May 07, 2022 · 5 mins read

How to Stop Final Cut Pro from Crashing

Mike Leins

Mike Leins

Illustrator & Video Production

How to Stop Final Cut Pro from Crashing

Final Cut Pro is one of the best programs on the market for video editing. For decades, pros in every industry have used the software to create short films, commercials, presentations, viral videos, and more.

Photo by Matthew Sichkaruk on Unsplash

One of the biggest stresses with Final Cut Pro is how it can crash from time to time. While this isn’t always the fault of the software, it can be irritating to lose data and have to restart the program regularly. On the plus side, there are ways to prevent Final Cut Pro crashes.

In this article, we’ll go over some of the best Final Cut Pro tips and tricks for avoiding crashes. Try one or any of these tips and see if they help you avoid stressful Final Cut Pro crashes in the future.

Tip 1: Close All Other Software

Sometimes the biggest reason that Final Cut Pro is crashing is due to other CPU-intensive software running on your computer. Closing other programs that aren’t important to your current work can quickly speed up your entire system.

Software such as internet browsers, email programs, and video games can all take up a lot of computing power. Closing down these programs will leave more CPU power and RAM available for Final Cut Pro to use for rendering your videos.

Tip 2: Restart Your Computer

If Final Cut Pro crashes on a regular basis and you have closed as many programs as possible on your computer, a simple restart may be able to help. Rebooting your system clears out everything from temporary cache to turning off background processes. With a fresh restart of your computer, Final Cut Pro will have no other heavy software to compete with.

When your computer boots up again, be sure to only open Final Cut Pro. That way, you don’t have to worry about many background processes pulling valuable resources away from your video editing.

Tip 3: Cool Your Computer

Many times, computers will slow down or allow programs to crash as a way to save themselves from heat damage. When the computer’s internal temperature reaches a certain mark, the whole system may shut down. However, it’s possible to change those settings with special software.

Downloading a cooling system program can give you access to your system fans and cooling devices. You can use this to speed up your fans or raise the emergency temperature that was preset by your computer’s manufacturer.

Photo by Christin Hume on Unsplash

WARNING: Your computer has these temperature settings for a reason. If your computer is overheating in any way and it continues to run, you run the risk of damage or fire. It may be best to add cooling components to your system to counteract any heating issues before raising the preset emergency temperature.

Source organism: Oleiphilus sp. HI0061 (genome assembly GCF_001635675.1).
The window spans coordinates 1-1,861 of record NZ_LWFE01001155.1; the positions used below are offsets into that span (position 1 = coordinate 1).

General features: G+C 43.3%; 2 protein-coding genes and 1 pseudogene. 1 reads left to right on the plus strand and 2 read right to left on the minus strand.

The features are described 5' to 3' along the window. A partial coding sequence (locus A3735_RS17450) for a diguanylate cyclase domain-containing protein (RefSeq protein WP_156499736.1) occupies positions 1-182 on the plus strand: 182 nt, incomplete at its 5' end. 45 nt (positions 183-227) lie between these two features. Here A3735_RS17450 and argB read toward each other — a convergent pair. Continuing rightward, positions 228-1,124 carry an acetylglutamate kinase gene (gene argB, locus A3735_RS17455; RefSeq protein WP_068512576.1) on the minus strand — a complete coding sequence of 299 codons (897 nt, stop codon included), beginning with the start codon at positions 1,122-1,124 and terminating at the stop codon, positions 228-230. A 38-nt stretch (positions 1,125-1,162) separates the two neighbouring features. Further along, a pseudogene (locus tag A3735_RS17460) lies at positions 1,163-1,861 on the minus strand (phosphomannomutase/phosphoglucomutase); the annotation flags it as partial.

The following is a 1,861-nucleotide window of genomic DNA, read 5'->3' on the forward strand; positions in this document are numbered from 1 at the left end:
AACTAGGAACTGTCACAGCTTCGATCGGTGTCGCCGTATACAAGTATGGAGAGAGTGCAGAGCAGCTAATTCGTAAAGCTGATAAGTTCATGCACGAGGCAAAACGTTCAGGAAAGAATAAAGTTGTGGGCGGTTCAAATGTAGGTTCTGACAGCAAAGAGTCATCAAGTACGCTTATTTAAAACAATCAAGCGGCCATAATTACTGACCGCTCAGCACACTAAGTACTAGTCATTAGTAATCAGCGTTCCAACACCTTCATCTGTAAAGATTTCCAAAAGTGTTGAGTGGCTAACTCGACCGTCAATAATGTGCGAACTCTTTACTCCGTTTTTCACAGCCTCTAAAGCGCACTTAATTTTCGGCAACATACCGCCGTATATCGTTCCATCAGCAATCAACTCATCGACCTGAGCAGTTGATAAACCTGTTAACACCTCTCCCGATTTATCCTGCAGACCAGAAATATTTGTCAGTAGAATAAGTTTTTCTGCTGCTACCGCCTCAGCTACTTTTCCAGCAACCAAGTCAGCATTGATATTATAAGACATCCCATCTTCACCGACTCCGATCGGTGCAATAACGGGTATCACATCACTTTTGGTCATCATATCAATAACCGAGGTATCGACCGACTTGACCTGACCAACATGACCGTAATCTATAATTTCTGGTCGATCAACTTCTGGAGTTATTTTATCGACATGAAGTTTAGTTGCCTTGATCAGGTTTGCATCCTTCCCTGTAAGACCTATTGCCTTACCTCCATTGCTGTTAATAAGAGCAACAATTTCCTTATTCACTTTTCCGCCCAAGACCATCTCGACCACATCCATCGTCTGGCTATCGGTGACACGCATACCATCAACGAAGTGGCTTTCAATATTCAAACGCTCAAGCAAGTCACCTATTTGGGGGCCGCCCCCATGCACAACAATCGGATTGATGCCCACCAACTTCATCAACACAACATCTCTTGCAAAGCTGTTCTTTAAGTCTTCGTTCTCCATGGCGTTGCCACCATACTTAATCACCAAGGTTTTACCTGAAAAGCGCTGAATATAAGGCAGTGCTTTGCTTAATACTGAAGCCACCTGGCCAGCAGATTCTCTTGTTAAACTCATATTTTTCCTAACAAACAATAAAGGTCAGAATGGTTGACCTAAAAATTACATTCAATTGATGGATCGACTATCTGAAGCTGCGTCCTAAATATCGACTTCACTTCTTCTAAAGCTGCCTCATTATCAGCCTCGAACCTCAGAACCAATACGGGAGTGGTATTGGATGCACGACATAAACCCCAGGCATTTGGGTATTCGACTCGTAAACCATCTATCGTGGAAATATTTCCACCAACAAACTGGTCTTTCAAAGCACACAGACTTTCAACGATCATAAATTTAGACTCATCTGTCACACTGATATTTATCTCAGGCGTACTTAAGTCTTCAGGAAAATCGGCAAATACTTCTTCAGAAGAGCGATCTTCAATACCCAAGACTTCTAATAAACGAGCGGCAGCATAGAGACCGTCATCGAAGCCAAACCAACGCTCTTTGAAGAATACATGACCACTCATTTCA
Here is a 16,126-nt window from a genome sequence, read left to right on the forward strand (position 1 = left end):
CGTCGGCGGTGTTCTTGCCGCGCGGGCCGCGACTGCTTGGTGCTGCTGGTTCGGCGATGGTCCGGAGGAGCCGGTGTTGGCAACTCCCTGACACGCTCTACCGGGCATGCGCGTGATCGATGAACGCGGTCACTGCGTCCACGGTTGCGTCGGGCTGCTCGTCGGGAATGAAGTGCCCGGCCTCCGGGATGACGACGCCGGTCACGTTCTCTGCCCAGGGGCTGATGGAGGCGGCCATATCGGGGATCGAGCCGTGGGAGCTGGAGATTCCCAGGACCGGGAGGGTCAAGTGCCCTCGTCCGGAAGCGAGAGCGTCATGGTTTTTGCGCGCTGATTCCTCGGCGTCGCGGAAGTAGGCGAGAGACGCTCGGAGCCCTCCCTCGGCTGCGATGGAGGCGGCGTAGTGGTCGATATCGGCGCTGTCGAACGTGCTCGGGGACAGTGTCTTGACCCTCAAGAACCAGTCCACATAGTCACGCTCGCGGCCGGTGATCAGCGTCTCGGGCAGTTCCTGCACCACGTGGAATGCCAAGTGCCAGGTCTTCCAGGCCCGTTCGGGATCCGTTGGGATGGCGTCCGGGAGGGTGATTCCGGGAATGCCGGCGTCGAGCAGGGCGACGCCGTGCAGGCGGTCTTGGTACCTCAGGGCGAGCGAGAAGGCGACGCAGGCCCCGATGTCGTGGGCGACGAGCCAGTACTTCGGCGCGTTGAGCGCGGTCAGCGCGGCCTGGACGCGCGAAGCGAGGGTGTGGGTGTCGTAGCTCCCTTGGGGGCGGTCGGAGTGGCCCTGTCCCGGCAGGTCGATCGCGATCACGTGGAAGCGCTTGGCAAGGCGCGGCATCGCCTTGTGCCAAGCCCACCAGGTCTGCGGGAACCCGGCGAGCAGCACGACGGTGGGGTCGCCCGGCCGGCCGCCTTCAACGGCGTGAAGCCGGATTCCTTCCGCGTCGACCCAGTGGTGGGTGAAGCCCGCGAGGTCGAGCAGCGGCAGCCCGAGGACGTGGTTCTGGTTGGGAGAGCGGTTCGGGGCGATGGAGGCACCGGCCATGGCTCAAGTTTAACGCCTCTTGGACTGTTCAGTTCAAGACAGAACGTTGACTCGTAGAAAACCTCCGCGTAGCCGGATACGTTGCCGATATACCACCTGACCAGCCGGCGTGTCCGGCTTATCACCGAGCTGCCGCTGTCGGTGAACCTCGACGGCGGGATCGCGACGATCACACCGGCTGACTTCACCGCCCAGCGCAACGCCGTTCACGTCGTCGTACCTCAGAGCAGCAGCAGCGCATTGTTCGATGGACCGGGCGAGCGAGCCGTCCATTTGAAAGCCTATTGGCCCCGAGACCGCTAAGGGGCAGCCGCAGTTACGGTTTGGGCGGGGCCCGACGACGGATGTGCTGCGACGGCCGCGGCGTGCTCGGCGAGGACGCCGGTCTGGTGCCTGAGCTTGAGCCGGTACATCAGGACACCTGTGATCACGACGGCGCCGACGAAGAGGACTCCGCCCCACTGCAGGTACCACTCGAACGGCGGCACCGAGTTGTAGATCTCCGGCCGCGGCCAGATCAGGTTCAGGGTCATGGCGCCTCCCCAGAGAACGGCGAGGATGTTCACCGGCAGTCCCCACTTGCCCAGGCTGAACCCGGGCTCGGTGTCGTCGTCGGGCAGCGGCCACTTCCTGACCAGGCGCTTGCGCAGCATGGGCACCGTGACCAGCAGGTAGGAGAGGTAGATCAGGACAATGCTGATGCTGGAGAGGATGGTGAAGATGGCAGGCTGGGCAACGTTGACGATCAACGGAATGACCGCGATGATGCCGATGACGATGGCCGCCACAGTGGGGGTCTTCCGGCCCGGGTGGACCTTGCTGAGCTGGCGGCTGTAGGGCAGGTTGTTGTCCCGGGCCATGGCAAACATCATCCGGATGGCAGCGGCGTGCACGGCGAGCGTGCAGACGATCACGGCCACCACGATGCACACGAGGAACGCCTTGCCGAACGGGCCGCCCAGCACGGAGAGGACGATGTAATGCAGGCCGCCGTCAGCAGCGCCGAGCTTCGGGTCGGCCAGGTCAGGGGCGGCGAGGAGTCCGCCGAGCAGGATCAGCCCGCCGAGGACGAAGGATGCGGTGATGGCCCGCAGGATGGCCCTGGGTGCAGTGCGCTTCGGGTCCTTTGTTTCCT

Tip 4: Clear Out Render Files

Final Cut Pro crashing is commonly linked to the amount of data within the program. Removing this data can save you a lot of stress. Some of the most CPU-intensive data includes render files that the program creates as you edit.

While you’re editing and scrubbing through video clips, Final Cut Pro will generate short clips so you can see a good quality version of your video. When too many of these are created, it’s time to clear them out.

Go to FILE, then DELETE GENERATED CLIP FILES. Select all the checkboxes and select OK. This Final Cut Pro track will remove a lot of data you no longer need, clearing up space for new clips as you continue your edits.

Tip 5: Close Unused Libraries

Libraries are a great tool in Final Cut Pro. They provide you with an organized place to hold video clips, images, audio, and other project assets. However, having multiple libraries open at once can really slow down the program.

If you’re not currently using a library, simply close it to save CPU and RAM power for other tasks. Just right-click on the top of the library and select CLOSE. Now Final Cut Pro won’t have to struggle to keep library data readily available and the computer will have extra power available for your work.

Tip 6: Reset NVRAM

NVRAM, or non-volatile memory, is a part of a computer that stores data even after the computer is powered off. This can be helpful in a number of situations, but it can also be a burden for programs like Final Cut Pro. Resetting your NVRAM could be a great Final Cut Pro trick if the software keeps crashing on you.

To reset your NVRAM, reboot your system. While it reboots, hold down OPTION + COMMAND + P + R for 20 seconds. The computer should look like it’s restarting again. Once it loads up, your NVRAM should be cleared of all unnecessary data.

Tip 7: Utilize Cloud Computing

One of the best ways to stop Final Cut Pro from crashing is to use cloud computing. Over the past few years, cloud computing has gone from a storage system to a way to handle CPU-intensive work. Services like Vagon offer you the power of offsite supercomputers to help handle the heaviest burdens of Final Cut Pro.

Sign up for a cloud computing program and choose the level of service you need. Most services offer a range of options, from single-computer systems to powerful, multi-computer setups. Link your Final Cut Pro to the cloud computer(s) and use the cloud to carry the burden of your rendering.

These are the best Final Cut Pro tips and tricks for avoiding crashes. Each computer and user experience will be different, but at least one of these tips should help lower the number of times Final Cut Pro crashes on you. Try these tips and enjoy better video editing in the future.

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